Secondly, in the remainder of the process of monitoring the laser surface treatment, the positions of impacts thus adjusted and stored are reused at each analysis position. They can also serve for use in a subsequent laser treatment.
However, this is not always sufficient since differences in deformations can occur between panels of the same type.
A fine adjustment of the position of the spot on the exit fiber 5 is obtained by rotating a transparent plate PT disposed between the analyzer 25 and the entrance coupler of the optical fiber 5. This rotation is controlled by the management scheme GES1 so as always to be at the signal maximum on the photodetector array 7.
This last solution is also described in the patent application filed by the Applicant for an "Ellipsometer Device with High Spatial Resolution", mentioned previously.
In annealing by single-pulse excimer laser, the laser pulse FLA is of a very short duration, for example less than 200 nanoseconds. Such a pulse very rapidly supplies sufficient energy to reach partial or total fusion of a layer of amorphous silicon: the absorption of the laser beam being complete after 0.2 microns penetration, the heating (with recrystallization) is first of all limited to the front surface, namely the one receiving the laser impact; it next extends to the whole of the layer, either by simple thermal diffusion or by a so-called "explosive" crystallization phenomenon.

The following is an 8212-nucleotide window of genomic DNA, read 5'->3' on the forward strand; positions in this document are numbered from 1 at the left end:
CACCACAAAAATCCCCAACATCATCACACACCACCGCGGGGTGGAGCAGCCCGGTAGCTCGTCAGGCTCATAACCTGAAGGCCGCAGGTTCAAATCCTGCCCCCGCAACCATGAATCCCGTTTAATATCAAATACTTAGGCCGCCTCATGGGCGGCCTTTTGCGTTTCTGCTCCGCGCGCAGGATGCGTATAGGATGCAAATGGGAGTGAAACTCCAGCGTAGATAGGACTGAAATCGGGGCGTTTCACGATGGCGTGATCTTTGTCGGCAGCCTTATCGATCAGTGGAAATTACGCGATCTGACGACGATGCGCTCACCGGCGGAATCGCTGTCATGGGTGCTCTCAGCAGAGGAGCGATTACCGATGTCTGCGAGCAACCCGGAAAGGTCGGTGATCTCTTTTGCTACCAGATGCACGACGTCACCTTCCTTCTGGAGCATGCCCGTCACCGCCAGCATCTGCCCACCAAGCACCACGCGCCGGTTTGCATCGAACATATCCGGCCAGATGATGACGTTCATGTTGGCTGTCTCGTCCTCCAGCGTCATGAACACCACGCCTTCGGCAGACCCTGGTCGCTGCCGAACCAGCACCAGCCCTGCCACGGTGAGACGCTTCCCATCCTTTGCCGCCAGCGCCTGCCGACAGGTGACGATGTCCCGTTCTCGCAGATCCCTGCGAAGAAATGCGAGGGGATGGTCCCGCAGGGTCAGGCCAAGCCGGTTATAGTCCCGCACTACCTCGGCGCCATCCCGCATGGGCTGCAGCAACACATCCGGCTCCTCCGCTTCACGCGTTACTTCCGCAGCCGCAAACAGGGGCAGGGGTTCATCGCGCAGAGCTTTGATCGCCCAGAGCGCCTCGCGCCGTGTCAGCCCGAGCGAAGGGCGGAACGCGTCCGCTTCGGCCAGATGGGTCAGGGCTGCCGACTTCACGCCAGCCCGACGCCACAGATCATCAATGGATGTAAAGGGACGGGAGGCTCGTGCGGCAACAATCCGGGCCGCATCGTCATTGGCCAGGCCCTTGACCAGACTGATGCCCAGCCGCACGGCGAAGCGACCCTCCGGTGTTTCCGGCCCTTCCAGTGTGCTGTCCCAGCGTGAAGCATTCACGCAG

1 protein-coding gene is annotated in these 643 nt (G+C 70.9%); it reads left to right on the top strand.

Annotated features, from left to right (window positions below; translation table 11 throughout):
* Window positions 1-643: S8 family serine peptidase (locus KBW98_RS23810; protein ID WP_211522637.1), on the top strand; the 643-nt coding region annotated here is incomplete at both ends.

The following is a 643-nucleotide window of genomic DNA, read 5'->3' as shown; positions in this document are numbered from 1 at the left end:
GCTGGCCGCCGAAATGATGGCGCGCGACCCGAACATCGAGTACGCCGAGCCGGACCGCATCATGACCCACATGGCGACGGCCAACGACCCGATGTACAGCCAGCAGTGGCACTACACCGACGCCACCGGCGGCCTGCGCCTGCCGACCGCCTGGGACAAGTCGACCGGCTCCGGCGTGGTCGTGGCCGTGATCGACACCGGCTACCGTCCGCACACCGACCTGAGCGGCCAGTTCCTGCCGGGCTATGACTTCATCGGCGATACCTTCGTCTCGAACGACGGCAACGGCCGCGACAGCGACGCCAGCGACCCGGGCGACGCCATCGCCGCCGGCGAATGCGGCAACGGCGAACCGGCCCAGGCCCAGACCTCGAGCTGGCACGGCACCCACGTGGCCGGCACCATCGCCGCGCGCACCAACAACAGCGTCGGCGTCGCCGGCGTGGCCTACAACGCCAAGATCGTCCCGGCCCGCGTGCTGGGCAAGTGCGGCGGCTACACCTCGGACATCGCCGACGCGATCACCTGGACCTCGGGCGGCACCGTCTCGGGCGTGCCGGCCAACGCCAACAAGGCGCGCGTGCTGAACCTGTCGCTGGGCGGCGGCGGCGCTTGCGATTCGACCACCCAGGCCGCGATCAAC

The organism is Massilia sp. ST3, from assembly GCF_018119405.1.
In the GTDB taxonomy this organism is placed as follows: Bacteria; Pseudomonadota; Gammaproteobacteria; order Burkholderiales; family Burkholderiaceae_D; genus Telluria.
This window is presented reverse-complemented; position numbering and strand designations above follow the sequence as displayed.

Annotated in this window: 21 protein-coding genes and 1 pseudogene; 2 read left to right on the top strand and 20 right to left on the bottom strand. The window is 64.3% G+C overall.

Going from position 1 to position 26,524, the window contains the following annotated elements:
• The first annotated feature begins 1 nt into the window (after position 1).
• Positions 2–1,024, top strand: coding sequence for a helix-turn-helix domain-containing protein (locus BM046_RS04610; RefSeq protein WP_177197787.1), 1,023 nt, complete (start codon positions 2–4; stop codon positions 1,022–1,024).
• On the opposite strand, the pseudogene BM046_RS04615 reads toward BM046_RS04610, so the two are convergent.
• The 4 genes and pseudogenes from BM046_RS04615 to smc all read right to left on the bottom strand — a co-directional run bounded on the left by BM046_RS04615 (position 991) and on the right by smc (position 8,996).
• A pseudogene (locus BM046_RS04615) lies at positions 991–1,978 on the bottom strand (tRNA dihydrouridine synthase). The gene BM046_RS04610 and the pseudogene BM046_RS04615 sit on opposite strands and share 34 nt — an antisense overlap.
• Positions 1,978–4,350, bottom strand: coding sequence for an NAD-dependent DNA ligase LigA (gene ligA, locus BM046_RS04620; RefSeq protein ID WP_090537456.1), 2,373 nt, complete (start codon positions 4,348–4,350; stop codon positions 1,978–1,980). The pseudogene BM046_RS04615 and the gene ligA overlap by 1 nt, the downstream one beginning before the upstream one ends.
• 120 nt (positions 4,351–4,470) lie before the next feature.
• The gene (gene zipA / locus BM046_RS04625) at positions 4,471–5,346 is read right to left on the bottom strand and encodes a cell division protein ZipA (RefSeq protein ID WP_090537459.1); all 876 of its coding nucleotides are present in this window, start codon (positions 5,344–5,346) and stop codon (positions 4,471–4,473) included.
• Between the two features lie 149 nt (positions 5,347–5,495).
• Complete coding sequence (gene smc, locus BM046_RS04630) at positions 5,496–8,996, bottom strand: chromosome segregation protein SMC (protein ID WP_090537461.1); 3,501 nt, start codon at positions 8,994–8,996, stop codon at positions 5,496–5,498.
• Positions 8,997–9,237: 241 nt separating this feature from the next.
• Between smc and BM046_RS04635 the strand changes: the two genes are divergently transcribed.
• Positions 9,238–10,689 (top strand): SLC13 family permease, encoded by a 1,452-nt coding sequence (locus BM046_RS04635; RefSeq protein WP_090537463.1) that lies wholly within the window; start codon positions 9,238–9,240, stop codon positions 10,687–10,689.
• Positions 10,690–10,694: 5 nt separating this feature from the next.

The energy threshold per unit surface needed to obtain the fusion of the front surface of the layer of amorphous silicon is here less than 400 mJ/cm2. Above this energy, the layer of silicon is subject to a more extensive partial fusion. At 500 mJ/cm2, the fusion is total and the energy added above this is no longer useful for improving recrystallization. It can even be harmful, since the layer of amorphous silicon can also melt with an excessively high absorption of energy, beyond 800 mJ/cm2.
This shows the advantage of obtaining, during laser treatment, a characterization of the structure of the surface to be treated by ellipsometry, with a view to optimizing said laser surface treatment.
In addition, the quality of the polysilicon obtained depends mainly-on the size and arrangement of the grains of the silicon, and therefore on the crystallization process itself.
However, the average size of the polysilicon crystals obtained depends on the laser energy applied.